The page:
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THE PROMISE (2017) – My rating 9/10

Based on a true story the Turks still deny, The Promise flew way under the radar.  This is another history lesson that everyone should know and see.   Everywhere, The Promise was featured/advertised as a love triangle involving a medical student, an American journalist and an Armenian women raised in France.  However, more than a love triangle, it’s a story of Genocide against the Armenians in the 1900’s just as World War I was getting started. 
NOTE:  The film was a box office bomb, grossing just $8 million against its $90 million budget.  According to the studio, The Promise was made to bring attention to the events of the Genocide as oppose to making money.

Mikael, (Oscar Isaac) an apothecary is an Armenian whose life dream is to be a medical doctor.  Living in the small village of Sirun with not enough money to afford medical school, he promised his hand in marriage to the daughter, Marta (Shohreh Aghdashloo), of an affluent neighbor, in exchange for 400 gold coins as her dowry, which would more than pay for his education.  Mikael was sincere in his proposal and was determined to fall in love with Marta upon his return from Constantinople’s Medical Academy as a doctor.  Upon arrival in Constantinople, Mikael was to contact a wealthy uncle and family friend, Mesrob (Yigal Naor) for his boarding, food and any other help he may need.  While there, Mikael meets and falls in love with Ana, (Charlotte Le Bon) who is already romantically involved with Chris Myers, (Christian Bale) an American reporter for the Associated Press, as well as befriends Emre Ogan, (Marwan Kenzari) who is also in training to be a doctor and is the son of a high level Turkish official but is only doing so for his father, as he has no interest in the medical profession.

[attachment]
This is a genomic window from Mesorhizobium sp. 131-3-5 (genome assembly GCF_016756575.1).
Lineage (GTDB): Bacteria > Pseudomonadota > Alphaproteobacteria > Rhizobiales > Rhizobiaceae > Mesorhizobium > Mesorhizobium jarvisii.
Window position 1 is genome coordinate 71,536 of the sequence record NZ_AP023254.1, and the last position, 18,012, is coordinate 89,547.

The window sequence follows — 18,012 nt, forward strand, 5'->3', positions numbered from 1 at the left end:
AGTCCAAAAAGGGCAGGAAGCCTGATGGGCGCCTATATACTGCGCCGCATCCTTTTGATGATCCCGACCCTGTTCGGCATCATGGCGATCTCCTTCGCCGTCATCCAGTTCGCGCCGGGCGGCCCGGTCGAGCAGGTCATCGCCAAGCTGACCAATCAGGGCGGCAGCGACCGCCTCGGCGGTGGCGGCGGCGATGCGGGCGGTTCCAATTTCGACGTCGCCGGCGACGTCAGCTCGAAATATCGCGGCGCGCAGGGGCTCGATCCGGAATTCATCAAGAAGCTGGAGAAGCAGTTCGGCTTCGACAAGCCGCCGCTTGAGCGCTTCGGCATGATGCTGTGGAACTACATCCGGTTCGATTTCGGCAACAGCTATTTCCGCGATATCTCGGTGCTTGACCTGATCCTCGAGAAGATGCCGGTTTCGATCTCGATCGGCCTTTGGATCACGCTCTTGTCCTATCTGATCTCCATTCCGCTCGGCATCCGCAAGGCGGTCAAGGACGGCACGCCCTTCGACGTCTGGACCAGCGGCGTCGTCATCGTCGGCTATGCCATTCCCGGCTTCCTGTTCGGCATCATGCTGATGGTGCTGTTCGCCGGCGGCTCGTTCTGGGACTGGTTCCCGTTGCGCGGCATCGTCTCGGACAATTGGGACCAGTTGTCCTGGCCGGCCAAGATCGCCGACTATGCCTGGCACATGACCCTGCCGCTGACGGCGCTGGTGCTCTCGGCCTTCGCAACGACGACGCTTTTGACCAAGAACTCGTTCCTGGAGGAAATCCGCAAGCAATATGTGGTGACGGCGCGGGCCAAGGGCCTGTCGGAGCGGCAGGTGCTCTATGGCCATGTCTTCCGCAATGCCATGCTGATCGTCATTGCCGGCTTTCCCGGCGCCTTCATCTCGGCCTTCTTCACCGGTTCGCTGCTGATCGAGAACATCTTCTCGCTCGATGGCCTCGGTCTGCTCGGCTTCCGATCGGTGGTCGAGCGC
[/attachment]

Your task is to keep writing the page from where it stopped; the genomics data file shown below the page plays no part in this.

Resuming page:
World War I as started and Mikael temporarily manages to avoid conscription in the Ottoman army through a medical student exemption with the help of Emre.  But when he tries to save his uncle from imprisonment during the roundups of April 24, 1915, he is detained and sent to a prison labor camp himself.  There he is put to hard labor where many Armenians were brutalized and died of exhaustion and starvation.

The events of The promise are graphic and sad.  An estimated 1.5 million people were murdered, including innocent women and children, for no reason.  The love story was insignificant but felt necessary to keep relations between the nations at a tolerable acceptance.  I for one, feel horrible that anyone should get away with such atrocities but it has happened many times in many places with no repercussions.  At any rate, this movie was well put together and was very informative.  It’s due to be released on July 18th to DVD.  Check it out if just for the history lesson!

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WAR FOR THE PLANET OF THE APES (2017) – My rating: 10/10

In my humble opinion, War for the Planet of the Apes is by far the best Planet Apes movie I’ve seen and I’ve seen them all.  Incredible makeup, incredible acting, incredible story and incredible directing (Matt Reeves).  The cinematography is outstanding and the message was loud and clear.  This movie couldn’t have come at a better time in our lives.  At one point I just weld up and as tears streamed down my face, couldn’t help but wonder why man makes an already difficult world so much more difficult by adding their egos and evil ways to the mix because one thing is certain, WE ALL WILL DIE SOMEDAY!  Having said that, I had to give War for the Planet of the Apes a whooping 10.

Now hiding in the woods after being attacked by the US military group, Alpha-Omega, Caesar, who is the current leader of the Apes, offers the humans peace if the Apes are left alone to live in peace.  Unfortunately Koba, the former rebellious leader of the Apes, who is now dead, still has many followers that are against Caesar and his clan of intelligent Apes and have joined the US military against Caesar.  After a recent attack, Caesar and his clan decides it’s best to go further into hiding by relocating to a new home across the desert where they won’t be found by Alpha-Omega and their mysterious Colonel.